If you pretend that this book is not part of the Millenium series, it’s absolutely fine.
For those who came in late, Swedish journalist Stieg Larsson’s Millenium trilogy was published after he passed away in 2004. The Girl with the Dragon Tattoo, The Girl Who Played with Fire and The Girl Who Kicked the Hornets’ Nest were raw, gritty and gut-wrenching, with fascism, sexual violence and torture by institutions of the state as the central theme. The victim, punk hacker Lisbeth Salander, took our breath away by playing a fiery avenging angel — she was the heroine the world was absolutely ready for. We couldn’t help but cheer as she teamed up with a crusader, journalist Mikael Blomqvist. And as we flinched and winced our way through the graphic violence, sexual assaults and glaring injustice, we grew deeply attached to both of them.
Swedish journalist and author David Lagercrantz was asked to continue the Millenium series, and The Girl Who Takes an Eye for an Eye is his second contribution. Lagercrantz goes a little beyond Sweden’s problems in this book. The most pressing topics, as far as Blomqvist is concerned are “the refugee catastrophe, the terrorist attacks, the rise of right-wing populism and fascism across Europe and the US”. Also, sinister cyber surveillance, alt facts, fake news and disinformation campaigns. Russia is dutifully mentioned, naturally: “No one knows who in Russia is behind it. The gentlemen in the Kremlin claim to have nothing to do with it, of course.”
Salander is in jail and she feels protective towards a Bangladeshi origin inmate, Faria Kazi, who is being harassed by another inmate — an extremely strange and evil comic book character-like woman called Benito who has a swastika tattooed on her throat. Benito is in for murder, she’s in touch with criminals and terrorists in the outside world (in fact, the prison practically runs on her command), and has a thing for knives. Holger Palmgren, Salander’s guardian and lawyer (one of the few people she trusts), visits her in jail and tells her a former secretary at the psychiatric clinic where Salander was abused as a child had given him some documents relating to Salander. The Registry for the Study of Genetics and Social Environment is mentioned, and Salander dismisses it as “some idiots who imagined you could study the impact of social environment and heredity by sending children away for adoption.” This is a big “aha” moment, of course (remember, Salander has an evil twin in Russia). Meanwhile, an unexplained
hacker attack makes stock markets crash and then boom again. And with this, the ball starts rolling.
Now, for an important question: just how squeamish are you? If the answer is not at all, then you may well be disappointed. In fact, if you’re a die-hard Larsson fan, you will be forgiven for believing that Larsson had a deep and meaningful discussion with Mahatma Gandhi in heaven and became a disciple of non-violence. The usual blood and gore has been replaced with genteel injections, sort of like euthanasia. Fists don’t fly in a frenzied manner — they decisively aim for the solar plexus and other parts of the anatomy that instantly disable the adversary. If a film is made on this book (which I’m sure it will), the choreographer hired for the fight scenes will be sorely disappointed — even Harry Potter and the teenybopper Twilight series had more violence! If you are terribly squeamish, however, you have no reason to whine. Apart from the fact that this reads like just about any ordinary thriller. It’s a page turner alright, with Bangladeshi honour killings, ghastly Mengele-like experiments on the poor and m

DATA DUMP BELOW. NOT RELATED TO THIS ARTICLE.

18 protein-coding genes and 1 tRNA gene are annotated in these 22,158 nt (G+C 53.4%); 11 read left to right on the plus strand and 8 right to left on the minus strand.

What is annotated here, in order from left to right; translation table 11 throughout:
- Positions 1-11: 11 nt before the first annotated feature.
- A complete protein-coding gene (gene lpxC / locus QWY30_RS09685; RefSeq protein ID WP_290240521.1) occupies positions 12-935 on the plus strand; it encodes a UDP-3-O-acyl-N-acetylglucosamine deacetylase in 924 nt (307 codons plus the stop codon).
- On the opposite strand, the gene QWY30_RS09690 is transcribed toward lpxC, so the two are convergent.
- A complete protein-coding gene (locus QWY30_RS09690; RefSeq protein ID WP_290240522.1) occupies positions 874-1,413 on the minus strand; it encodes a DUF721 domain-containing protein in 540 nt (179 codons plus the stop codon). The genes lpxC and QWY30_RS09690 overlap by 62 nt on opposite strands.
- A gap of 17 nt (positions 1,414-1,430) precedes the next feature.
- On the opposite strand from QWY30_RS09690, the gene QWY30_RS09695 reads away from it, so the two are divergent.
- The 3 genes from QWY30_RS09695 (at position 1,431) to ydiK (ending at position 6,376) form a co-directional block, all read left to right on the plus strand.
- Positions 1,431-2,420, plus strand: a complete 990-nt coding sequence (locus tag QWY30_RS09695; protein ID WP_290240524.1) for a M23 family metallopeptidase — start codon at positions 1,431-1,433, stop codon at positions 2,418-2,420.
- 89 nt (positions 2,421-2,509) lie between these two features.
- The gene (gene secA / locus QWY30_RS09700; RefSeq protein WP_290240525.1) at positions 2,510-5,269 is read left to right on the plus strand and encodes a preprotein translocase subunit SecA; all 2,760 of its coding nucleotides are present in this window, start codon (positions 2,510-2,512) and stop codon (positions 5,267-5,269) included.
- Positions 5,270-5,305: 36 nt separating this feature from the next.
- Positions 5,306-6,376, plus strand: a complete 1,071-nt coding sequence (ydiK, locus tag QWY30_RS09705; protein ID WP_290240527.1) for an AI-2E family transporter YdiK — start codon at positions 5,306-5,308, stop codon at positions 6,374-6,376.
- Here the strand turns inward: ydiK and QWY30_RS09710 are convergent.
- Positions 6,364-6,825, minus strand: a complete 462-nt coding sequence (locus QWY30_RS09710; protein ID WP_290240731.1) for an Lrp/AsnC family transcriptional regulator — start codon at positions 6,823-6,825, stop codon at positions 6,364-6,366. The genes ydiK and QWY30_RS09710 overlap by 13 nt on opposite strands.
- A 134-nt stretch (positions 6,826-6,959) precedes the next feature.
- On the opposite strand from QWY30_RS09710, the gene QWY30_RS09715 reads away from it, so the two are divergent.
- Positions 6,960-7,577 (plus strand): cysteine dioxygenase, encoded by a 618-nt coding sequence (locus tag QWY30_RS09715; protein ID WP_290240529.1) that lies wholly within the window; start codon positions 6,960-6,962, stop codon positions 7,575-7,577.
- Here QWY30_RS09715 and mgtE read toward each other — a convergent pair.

inorities, and hackers playing their disruptive games on the world.
The real mystery for Larsson fans, however, is why Lagercrantz decided to shove Salander into the background? She pops up occasionally, but this story doesn’t really revolve around her issues — she’s fighting for justice for Faria Kazi and her boyfriend, a Bangladeshi blogger: “Before they had properly introduced themselves he was telling her (Faria Kazi) about the blog he had contributed to in Dhaka which promoted free speech and human rights. The bloggers had ended up on Islamists’ hit lists and had been targeted for murder, one after the other. They were butchered with cleavers, and the police and the government did nothing, ‘absolutely nothing’, he said. And so he had been forced to leave Bangladesh and his family, to seek asylum in Sweden.”
Fighting for someone else is all very well (and it would be cruel to wish that Salander is still being abused and tortured), but does her character have to be fiddled with as well? It hurts to see this watered down version of one of the strongest characters in modern fiction (like the Salander of old, you may even want to take revenge for this travesty). Her visceral hatred for the establishment is mentioned frequently, but she comes across as just a sulky, moody teenager. She even reacts like a reasonable person when Stockholm chief inspector Bublanski tells her: “Eventually you’ll have to start trusting people, Lisbeth, even the police.” Gosh. Oh well, maybe Lagercrantz decided it was time Salander grew up.
On the other hand, if you pretend that this book is not part of the Millenium series, it’s absolutely fine. Entertaining too. It would be nice to read more thrillers by Lagercrantz — with characters of his own creation, however. Salander should be left alone. As the saying goes, “if it ain’t broke, don’t fix it”.
Rupa Gulab is a freelance writer and the author of Girl Alone, Chip of the Old Blockhead and The Great Depression of the 40s